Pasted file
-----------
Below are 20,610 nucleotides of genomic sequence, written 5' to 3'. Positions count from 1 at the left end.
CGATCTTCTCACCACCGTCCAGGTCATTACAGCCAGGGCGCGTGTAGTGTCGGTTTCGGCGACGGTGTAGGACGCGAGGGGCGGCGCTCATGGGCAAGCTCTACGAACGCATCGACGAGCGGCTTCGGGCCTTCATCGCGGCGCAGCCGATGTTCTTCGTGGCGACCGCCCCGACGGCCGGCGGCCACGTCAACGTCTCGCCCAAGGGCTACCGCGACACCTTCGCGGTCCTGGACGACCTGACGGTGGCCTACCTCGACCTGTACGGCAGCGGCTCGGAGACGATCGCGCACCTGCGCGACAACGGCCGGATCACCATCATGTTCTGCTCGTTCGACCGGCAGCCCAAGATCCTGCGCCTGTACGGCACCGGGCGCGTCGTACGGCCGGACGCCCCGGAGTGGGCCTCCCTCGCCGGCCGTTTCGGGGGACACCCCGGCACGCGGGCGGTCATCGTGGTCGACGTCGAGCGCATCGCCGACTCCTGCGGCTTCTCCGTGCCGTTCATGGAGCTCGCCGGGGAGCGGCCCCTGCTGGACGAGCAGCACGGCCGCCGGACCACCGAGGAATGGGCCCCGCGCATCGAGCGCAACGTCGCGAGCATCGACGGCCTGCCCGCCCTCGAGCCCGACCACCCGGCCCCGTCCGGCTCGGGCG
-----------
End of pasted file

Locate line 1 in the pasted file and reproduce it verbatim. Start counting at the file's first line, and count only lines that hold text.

Below are 20,610 nucleotides of genomic sequence, written 5' to 3'. Positions count from 1 at the left end.